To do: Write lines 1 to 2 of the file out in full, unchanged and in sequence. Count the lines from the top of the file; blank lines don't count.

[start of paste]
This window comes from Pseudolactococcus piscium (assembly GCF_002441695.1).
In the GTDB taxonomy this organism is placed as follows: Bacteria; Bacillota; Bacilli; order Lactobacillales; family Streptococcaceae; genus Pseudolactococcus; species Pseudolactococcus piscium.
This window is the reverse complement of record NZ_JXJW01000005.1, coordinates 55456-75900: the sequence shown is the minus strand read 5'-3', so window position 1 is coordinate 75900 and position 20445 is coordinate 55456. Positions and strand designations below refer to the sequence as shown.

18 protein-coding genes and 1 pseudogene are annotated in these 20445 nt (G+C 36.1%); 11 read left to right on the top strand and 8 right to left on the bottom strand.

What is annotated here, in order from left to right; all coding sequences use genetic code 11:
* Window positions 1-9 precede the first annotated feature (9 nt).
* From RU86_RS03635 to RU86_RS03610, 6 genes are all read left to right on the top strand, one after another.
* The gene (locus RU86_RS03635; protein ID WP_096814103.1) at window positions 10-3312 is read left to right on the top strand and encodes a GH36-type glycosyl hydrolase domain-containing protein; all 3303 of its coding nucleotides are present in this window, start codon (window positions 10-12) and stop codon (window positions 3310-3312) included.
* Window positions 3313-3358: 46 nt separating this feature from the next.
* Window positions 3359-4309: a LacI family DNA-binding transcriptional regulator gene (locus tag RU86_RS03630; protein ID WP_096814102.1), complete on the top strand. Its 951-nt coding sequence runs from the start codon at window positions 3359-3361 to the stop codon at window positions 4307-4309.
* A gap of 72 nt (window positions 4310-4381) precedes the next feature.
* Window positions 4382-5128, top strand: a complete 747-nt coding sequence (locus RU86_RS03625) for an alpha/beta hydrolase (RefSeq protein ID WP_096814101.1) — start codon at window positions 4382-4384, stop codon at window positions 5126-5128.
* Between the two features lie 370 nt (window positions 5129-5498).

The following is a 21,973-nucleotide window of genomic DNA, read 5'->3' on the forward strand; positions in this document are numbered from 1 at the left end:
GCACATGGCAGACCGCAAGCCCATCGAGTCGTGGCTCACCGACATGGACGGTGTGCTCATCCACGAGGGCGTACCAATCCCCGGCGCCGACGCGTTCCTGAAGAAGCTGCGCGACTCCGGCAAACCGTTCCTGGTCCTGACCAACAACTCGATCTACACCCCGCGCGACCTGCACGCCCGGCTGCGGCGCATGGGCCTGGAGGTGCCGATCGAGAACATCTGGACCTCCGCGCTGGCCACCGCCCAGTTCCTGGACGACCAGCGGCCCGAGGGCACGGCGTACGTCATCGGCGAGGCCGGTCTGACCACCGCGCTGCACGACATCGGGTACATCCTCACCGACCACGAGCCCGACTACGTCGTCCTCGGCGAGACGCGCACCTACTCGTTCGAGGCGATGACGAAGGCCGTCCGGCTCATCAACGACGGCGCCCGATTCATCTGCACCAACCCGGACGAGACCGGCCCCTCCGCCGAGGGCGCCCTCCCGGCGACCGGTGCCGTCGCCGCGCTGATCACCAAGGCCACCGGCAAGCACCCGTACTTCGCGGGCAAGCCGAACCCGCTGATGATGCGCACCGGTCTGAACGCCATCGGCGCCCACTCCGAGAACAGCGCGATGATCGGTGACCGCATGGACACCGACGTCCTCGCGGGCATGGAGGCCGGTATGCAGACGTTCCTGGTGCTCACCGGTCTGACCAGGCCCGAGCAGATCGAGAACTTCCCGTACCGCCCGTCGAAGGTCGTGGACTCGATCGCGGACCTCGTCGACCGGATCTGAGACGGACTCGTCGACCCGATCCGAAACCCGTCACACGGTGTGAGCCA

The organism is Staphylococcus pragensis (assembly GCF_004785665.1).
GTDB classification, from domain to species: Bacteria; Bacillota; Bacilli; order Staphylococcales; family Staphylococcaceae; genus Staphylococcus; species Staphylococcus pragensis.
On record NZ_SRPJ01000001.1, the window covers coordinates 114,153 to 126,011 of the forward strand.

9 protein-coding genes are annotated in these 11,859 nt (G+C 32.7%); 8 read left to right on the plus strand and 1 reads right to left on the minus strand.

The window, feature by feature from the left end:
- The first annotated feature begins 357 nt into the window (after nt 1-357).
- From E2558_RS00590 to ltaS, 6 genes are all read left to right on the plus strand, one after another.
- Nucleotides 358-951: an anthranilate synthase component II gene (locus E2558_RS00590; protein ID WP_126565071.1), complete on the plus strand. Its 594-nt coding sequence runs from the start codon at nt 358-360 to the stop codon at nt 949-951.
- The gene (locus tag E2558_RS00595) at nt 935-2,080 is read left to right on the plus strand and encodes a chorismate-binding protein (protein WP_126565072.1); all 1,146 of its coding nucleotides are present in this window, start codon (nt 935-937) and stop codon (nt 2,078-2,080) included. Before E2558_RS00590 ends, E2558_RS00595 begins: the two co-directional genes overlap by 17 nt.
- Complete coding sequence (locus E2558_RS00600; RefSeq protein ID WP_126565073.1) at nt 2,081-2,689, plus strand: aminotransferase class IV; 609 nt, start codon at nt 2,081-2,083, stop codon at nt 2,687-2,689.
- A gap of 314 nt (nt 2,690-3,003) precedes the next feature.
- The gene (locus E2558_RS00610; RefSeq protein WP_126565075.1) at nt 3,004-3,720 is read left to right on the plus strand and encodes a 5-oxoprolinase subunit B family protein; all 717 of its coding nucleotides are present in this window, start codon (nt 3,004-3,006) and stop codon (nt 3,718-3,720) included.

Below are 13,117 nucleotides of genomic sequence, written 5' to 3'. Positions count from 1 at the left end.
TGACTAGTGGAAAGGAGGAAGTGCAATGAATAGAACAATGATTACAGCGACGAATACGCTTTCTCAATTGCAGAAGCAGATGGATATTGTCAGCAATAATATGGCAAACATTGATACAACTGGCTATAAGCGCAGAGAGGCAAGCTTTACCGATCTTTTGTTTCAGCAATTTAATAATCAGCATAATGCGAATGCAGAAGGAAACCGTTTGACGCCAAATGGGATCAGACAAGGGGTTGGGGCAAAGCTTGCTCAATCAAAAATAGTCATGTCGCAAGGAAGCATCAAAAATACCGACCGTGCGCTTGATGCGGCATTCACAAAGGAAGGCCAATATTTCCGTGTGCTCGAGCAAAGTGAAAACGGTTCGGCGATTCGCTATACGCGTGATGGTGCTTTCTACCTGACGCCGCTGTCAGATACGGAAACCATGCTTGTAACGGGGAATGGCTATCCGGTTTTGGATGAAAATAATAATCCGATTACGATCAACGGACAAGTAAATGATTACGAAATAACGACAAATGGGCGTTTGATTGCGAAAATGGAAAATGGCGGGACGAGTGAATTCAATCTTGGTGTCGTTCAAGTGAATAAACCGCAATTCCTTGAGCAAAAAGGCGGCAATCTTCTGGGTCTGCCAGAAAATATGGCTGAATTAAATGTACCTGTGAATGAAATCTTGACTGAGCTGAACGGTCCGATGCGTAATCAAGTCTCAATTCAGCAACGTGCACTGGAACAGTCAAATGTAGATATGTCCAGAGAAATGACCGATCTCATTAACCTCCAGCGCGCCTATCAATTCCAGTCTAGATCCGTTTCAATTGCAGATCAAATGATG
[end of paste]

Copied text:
This window comes from Pseudolactococcus piscium (assembly GCF_002441695.1).
In the GTDB taxonomy this organism is placed as follows: Bacteria; Bacillota; Bacilli; order Lactobacillales; family Streptococcaceae; genus Pseudolactococcus; species Pseudolactococcus piscium.